Unfortunately, we read Jesus and the Incarnation through the lens of the Epistles which is less of a ‘kingdom’ lens and more of a personal lens. So we, as a Church, tend to emphasize the difference Jesus and the Christian way makes in our individual lives. I have come to believe that this is one of the things that makes the Church more inward looking. We focus on the intellect (which is also a reflection of the influence of the societies in which the early Church struggled – intellect was part of the male and therefore superior. Experience, life lived in the messiness of the world was more the realm of the feminine and therefore inferior – a bit simplistic way of putting it, I realize.) I know a very dear woman with the heart of a deacon who constantly struggles with the structures of the church that see outreach as a pouring out of money rather than an engaging in the community around us. In this way, I very much feel my vows as a deacon – even though they were as a transitional deacon. I don’t see my vows as a priest changing the focus of my vows as a deacon but rather as a broadening.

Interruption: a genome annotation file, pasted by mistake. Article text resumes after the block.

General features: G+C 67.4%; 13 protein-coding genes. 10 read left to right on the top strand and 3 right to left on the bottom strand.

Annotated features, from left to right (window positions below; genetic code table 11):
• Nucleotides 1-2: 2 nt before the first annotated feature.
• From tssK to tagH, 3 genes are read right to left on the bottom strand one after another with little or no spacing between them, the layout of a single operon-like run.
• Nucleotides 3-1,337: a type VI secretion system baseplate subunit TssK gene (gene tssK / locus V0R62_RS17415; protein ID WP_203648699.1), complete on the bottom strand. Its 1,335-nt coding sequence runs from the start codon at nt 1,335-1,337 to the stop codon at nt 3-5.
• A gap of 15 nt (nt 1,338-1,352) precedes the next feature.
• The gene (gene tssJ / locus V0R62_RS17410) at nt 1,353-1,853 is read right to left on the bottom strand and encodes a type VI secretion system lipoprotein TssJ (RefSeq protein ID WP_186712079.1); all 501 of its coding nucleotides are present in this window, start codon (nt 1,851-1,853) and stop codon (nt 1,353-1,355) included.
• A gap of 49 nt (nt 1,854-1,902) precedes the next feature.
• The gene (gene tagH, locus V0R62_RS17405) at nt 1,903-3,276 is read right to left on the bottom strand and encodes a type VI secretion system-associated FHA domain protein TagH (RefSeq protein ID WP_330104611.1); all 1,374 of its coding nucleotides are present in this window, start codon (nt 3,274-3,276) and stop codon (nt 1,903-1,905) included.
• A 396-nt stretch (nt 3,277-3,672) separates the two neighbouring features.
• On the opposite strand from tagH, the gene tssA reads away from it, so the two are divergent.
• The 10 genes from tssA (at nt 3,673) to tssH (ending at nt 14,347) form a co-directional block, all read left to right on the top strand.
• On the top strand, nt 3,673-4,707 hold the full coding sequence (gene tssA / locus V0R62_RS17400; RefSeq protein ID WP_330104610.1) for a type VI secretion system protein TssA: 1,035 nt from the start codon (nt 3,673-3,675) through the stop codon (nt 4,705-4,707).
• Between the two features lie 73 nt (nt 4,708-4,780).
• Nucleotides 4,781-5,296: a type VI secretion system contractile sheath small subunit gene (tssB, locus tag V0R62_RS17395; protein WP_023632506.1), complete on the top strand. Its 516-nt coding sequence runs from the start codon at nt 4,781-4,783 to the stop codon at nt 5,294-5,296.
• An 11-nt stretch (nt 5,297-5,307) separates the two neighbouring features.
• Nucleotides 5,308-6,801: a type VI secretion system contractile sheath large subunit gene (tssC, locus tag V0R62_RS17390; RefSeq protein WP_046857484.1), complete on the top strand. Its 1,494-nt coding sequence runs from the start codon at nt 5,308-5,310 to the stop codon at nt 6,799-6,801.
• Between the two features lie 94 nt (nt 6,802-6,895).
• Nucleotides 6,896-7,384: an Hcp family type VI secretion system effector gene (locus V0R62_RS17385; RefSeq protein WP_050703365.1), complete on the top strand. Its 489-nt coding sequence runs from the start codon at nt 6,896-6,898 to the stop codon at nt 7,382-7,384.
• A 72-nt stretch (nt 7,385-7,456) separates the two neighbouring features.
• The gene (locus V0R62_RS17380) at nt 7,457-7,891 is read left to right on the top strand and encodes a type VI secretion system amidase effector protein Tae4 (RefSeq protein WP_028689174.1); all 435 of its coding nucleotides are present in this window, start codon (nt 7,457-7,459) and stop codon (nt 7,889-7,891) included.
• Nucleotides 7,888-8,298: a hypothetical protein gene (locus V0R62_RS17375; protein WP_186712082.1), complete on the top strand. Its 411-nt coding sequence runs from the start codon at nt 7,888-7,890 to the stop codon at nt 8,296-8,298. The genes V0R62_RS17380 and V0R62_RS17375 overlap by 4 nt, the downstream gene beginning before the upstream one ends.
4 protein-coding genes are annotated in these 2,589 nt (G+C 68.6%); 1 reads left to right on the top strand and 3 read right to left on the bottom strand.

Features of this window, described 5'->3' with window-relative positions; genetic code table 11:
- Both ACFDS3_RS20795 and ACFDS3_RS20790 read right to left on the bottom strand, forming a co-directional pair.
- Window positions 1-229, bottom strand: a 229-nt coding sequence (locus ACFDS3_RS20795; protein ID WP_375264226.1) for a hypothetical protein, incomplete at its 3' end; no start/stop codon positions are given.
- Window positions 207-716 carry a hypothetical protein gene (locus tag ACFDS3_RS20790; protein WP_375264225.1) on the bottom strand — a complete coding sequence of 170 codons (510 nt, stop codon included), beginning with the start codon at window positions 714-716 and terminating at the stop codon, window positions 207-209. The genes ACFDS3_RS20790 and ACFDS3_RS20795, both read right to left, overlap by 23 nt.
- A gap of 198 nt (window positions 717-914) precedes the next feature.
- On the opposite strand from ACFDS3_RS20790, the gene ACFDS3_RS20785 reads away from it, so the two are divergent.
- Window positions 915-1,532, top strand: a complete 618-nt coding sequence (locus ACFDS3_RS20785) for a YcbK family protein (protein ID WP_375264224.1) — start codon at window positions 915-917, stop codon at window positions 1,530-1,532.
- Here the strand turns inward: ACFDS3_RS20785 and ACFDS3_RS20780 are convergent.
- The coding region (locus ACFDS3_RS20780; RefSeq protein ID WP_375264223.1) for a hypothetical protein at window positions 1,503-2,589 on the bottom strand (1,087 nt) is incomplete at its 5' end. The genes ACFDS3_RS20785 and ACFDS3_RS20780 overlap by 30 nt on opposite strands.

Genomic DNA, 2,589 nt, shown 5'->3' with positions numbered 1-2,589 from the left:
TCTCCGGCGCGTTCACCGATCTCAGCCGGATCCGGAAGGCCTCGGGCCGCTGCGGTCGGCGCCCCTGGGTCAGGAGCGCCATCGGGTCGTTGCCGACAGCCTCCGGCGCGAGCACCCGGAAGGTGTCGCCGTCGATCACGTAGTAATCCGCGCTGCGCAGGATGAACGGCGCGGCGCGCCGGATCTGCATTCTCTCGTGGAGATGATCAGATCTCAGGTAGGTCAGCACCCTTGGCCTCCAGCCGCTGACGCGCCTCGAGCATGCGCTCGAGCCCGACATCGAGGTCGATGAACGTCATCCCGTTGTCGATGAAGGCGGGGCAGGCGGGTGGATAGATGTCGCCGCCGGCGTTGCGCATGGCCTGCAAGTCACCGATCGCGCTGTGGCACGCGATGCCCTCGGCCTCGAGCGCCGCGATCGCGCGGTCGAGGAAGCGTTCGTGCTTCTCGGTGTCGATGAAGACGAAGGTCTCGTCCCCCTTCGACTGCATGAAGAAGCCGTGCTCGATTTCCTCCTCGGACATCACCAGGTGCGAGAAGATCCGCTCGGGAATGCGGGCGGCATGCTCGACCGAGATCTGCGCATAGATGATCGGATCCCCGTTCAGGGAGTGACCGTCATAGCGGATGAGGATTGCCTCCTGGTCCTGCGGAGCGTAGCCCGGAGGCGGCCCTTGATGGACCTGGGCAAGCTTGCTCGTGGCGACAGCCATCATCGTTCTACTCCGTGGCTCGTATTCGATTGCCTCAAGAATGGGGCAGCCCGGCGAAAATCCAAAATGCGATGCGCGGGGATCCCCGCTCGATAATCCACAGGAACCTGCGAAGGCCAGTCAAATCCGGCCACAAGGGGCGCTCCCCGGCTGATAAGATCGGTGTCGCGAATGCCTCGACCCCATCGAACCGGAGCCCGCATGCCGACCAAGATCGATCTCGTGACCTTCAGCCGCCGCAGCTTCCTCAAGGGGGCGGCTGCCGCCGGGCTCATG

We tend to hold ourselves distant from the struggles of the community around us. For St. George’s, and this is true of many churches, those struggles are separate from us because most of us do not live in the community in which our church is situated. Case in point being that although I serve in a core community, I live in a new suburb almost as far removed from the realities of my geographical parish as I can be.
Paul taught us well on how to live in Christian community. But Paul did not do much to teach how to continue Jesus’ incarnational ministry in the larger community context. Jesus did but we tend to follow Paul’s emphasis rather than Jesus'. Is it any wonder that we can’t get our congregations to look beyond themselves. For years we have taught through the lens of Paul’s writings. Even the call to discipleship in the Gospels is seen in that light.
And it might even be one of the reasons why so many people have cut their connections with the Church. They don’t see a continuity. The teachings and the call to the Christian life are not reflecting the reality in which they live. But this is not something we can blame Paul for. Paul, interestingly enough, was the one that reached outside the traditions of the church to be relevant to the larger community around him. (Did I mention that I live in a creative tension with Paul and his letters). It was actually the Jerusalem Church that wanted people to conform to the Jewish traditions ie. circumcision.